Show Me The Money!

For eons, MultiValue programmers have used the "MR2" and "MD2" conversions for formatting money values. While this conversion is perfect for converting a stored money amount to something human-readable — for those of us with a decimal currency, that is — there are a surprising number of developers unaware that this code can do much more.

Whether formatting a money, decimal, date, time, alphanumeric, or other type of value, all of the conversion features of the MultiValue platform are worthy of continued study. In UniData, conversion codes are documented with the ICONV(..) and OCONV(..) functions in the BASIC Reference, but with conversions being a crucial feature of dictionaries and the query language you may find more information about conversions just about anywhere in a documentation bundle.

Today let's take a brief glance at the "MR2" conversion code. Years ago it was explained to me that the "M" and "R" mean "mask" and "right justified" and the following "2" means "show two decimal places". While accurate, it missed a very important detail: There's a digit missing!

The "MR" conversion code — as well as its kissing cousin "MD" (Mask Decimal) and even "ML" (Mask Left) — can be followed by two separate number parameters. The first number is the number of decimals to show, and the second is the number of positions to scale (move) the decimal point. For example, a conversion of "MR2" is really an abbreviation of "MR22", which means to show two decimal points after scaling the decimal by two positions. Similarly "MD4" will show four decimal places after scaling the number by four decimal places. (In an OCONV the decimal moves to the left; in an ICONV the decimal moves to the right.)

So what's the big deal? If not typing that second digit saves you a keystroke and it just works, why should you care? On the other hand, what if you want to show a certain number of decimals but scale the number differently?

Let's say for instance we're building a report program that's reading a list of payment amounts from a text file. As we look at the text file we instantly notice that the payment amounts are unpredictably formatted, like this:


To output these on our report we need to convert these values so that each payment amount has two decimal places, no more, no less. Throughout the years I've seen a number of ways to achieve this in code, the most common being to input convert the raw value by two decimal places, and then output convert that result by two decimals, like this:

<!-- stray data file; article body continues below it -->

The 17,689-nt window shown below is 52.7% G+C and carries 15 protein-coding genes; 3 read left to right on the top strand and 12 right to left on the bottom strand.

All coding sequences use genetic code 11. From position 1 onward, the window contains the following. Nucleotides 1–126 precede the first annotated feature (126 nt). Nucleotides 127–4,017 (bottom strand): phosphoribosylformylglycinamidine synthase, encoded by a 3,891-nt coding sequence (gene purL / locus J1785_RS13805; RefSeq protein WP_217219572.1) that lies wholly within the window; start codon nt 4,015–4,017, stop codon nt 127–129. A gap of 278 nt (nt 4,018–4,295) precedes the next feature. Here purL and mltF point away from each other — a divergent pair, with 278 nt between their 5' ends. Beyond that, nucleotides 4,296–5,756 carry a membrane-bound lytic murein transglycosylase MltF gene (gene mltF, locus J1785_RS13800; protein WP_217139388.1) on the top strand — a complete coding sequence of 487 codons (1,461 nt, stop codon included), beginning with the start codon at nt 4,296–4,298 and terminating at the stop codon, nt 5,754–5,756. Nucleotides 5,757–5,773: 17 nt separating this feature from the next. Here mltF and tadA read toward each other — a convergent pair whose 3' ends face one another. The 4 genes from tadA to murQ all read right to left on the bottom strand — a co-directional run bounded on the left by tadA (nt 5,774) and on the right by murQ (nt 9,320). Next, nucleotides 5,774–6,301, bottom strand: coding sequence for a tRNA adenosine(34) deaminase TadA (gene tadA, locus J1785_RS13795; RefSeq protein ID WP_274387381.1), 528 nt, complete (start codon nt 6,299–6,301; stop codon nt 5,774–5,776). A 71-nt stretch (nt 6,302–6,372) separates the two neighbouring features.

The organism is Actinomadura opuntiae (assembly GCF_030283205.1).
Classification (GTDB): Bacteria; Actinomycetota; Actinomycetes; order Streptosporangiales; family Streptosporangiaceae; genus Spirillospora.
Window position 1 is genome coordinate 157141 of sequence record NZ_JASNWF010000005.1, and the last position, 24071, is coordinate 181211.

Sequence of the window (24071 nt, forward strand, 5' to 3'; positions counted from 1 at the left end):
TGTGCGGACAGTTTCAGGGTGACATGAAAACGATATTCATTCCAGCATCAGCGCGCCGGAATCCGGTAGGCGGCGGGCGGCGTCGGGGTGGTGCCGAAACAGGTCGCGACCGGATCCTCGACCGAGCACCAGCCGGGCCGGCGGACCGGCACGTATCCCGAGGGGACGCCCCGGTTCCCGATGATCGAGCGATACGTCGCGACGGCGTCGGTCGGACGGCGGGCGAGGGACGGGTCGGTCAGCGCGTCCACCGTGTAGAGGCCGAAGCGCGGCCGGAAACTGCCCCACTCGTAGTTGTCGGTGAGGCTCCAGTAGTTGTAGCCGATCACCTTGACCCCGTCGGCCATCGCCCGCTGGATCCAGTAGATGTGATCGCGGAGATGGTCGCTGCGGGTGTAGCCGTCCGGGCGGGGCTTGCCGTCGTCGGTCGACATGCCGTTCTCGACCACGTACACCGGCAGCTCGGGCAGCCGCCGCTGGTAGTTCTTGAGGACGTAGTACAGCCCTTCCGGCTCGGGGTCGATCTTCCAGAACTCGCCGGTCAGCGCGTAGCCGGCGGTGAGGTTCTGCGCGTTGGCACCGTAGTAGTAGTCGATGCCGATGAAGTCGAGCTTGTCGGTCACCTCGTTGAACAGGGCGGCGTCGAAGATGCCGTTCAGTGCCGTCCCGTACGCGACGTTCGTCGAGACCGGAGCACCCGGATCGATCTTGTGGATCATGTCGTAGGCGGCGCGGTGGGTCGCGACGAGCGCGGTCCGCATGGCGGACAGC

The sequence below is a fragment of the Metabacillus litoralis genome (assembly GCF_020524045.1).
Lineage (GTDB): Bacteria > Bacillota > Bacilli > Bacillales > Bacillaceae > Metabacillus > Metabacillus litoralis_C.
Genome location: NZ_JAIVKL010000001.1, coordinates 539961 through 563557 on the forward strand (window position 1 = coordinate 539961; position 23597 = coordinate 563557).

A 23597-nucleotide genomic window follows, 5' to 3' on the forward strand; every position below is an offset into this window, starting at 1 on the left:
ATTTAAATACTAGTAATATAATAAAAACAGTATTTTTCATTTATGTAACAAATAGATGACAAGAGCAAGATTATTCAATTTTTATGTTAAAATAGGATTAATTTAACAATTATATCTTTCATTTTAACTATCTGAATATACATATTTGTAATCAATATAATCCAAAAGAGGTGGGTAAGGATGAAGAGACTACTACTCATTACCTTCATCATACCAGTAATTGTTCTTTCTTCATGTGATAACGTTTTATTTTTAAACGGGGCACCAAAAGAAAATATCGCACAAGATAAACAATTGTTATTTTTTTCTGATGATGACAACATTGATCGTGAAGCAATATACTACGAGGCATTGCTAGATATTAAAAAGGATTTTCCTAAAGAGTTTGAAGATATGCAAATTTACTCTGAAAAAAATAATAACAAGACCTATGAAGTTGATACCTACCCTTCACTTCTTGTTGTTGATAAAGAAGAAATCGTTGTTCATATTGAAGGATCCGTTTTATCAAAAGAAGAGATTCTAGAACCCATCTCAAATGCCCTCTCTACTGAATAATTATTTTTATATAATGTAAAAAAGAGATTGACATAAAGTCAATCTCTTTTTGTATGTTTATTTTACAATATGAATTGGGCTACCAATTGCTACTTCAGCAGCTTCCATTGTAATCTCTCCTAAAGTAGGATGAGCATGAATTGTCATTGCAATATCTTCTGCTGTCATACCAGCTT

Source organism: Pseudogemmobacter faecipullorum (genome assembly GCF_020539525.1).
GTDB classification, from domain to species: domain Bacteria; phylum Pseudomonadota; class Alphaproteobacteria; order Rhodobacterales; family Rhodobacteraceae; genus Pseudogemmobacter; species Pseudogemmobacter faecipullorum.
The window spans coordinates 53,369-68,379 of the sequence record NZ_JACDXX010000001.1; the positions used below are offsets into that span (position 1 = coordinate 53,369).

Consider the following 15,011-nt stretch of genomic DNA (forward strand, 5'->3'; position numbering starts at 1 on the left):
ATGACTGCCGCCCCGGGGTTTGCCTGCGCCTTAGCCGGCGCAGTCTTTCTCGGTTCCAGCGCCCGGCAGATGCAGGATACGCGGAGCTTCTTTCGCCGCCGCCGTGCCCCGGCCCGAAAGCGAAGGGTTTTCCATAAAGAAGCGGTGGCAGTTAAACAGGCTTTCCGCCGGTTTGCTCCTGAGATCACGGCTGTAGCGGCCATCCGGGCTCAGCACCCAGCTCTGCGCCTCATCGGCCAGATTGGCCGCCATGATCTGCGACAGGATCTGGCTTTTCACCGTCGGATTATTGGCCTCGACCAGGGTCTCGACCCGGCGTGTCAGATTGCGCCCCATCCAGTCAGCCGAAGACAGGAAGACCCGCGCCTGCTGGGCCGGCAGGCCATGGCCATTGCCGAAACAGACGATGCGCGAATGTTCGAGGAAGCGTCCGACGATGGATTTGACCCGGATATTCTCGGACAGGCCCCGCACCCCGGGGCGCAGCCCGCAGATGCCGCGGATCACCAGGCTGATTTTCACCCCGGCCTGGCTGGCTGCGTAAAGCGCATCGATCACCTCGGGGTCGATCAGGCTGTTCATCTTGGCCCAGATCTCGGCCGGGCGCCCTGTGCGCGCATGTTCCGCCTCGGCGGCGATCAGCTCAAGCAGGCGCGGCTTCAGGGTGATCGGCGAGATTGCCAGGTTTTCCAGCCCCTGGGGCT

While this does the trick, wouldn't it be cool if we could do it all with a single conversion? With separate show and scale numbers in our "MR" conversion, we can do exactly that:


In this example, the "MR20" says to mask the number, right justified (though the justification doesn't matter, see sidebar), show two decimal places, but scale the decimal by zero places. In other words, the decimal won't move and we'll still get our two decimal places in the human-readable output.

Looking at this from a different perspective, what if we want to take a number that is stored with two decimal places and show it in thousands with no decimal places? For our example, let's say the stored value is "12345678" which represents "123456.78". For our report, we want to show this value simply as 123. We certainly could OCONV the input value using the "MR5" conversion to format the number as "123.45678" and then use an "MR0" conversion to scale this to "123", but why do it with two conversions when we can do it with a single "MR05"?

While this is just one of many options available with of the MR, MD, and ML conversion codes, it's a significant detail that can simplify the transformation of numbers from one base and format to another in a single operation. There are many other options for adding commas, dollar signs, asterisks, and padding, so if you're interested, dig into the manual and see all that these conversion codes have to offer.

Did You Know?

As an output conversion, MR2, ML2, and MD2 are nearly, if not entirely, identical depending on the MultiValue platform in use. The justification code (R, L, or D) means nothing unless the number has fill and width parameters, such as MR2%10 or ML2#10, where the "%" represents "fill with zeroes" and the "#" represents "fill with spaces," both in a field of 10 characters.


Mar/Apr 2013